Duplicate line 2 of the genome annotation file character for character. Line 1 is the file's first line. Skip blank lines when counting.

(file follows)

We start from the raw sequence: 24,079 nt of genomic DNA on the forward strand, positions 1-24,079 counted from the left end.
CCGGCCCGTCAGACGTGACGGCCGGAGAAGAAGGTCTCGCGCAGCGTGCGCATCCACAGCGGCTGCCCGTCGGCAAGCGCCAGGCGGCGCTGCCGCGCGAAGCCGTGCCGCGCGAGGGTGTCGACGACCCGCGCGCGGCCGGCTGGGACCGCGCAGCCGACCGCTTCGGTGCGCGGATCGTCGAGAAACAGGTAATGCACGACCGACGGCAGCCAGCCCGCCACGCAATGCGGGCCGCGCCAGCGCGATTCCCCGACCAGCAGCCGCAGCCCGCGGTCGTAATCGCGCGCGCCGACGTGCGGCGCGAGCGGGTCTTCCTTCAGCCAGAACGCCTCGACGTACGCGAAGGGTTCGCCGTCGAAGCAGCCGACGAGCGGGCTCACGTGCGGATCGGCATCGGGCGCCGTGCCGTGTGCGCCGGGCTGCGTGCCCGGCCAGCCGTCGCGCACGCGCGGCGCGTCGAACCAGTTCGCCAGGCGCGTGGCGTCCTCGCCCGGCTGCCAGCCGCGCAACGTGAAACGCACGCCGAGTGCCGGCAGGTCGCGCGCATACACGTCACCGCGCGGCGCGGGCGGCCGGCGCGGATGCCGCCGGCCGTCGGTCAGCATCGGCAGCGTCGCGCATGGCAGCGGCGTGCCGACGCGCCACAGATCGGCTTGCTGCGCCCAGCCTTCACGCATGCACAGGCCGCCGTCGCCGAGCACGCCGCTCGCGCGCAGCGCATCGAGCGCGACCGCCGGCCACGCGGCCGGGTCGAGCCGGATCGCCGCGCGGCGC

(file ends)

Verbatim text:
CCGGCCCGTCAGACGTGACGGCCGGAGAAGAAGGTCTCGCGCAGCGTGCGCATCCACAGCGGCTGCCCGTCGGCAAGCGCCAGGCGGCGCTGCCGCGCGAAGCCGTGCCGCGCGAGGGTGTCGACGACCCGCGCGCGGCCGGCTGGGACCGCGCAGCCGACCGCTTCGGTGCGCGGATCGTCGAGAAACAGGTAATGCACGACCGACGGCAGCCAGCCCGCCACGCAATGCGGGCCGCGCCAGCGCGATTCCCCGACCAGCAGCCGCAGCCCGCGGTCGTAATCGCGCGCGCCGACGTGCGGCGCGAGCGGGTCTTCCTTCAGCCAGAACGCCTCGACGTACGCGAAGGGTTCGCCGTCGAAGCAGCCGACGAGCGGGCTCACGTGCGGATCGGCATCGGGCGCCGTGCCGTGTGCGCCGGGCTGCGTGCCCGGCCAGCCGTCGCGCACGCGCGGCGCGTCGAACCAGTTCGCCAGGCGCGTGGCGTCCTCGCCCGGCTGCCAGCCGCGCAACGTGAAACGCACGCCGAGTGCCGGCAGGTCGCGCGCATACACGTCACCGCGCGGCGCGGGCGGCCGGCGCGGATGCCGCCGGCCGTCGGTCAGCATCGGCAGCGTCGCGCATGGCAGCGGCGTGCCGACGCGCCACAGATCGGCTTGCTGCGCCCAGCCTTCACGCATGCACAGGCCGCCGTCGCCGAGCACGCCGCTCGCGCGCAGCGCATCGAGCGCGACCGCCGGCCACGCGGCCGGGTCGAGCCGGATCGCCGCGCGGCGC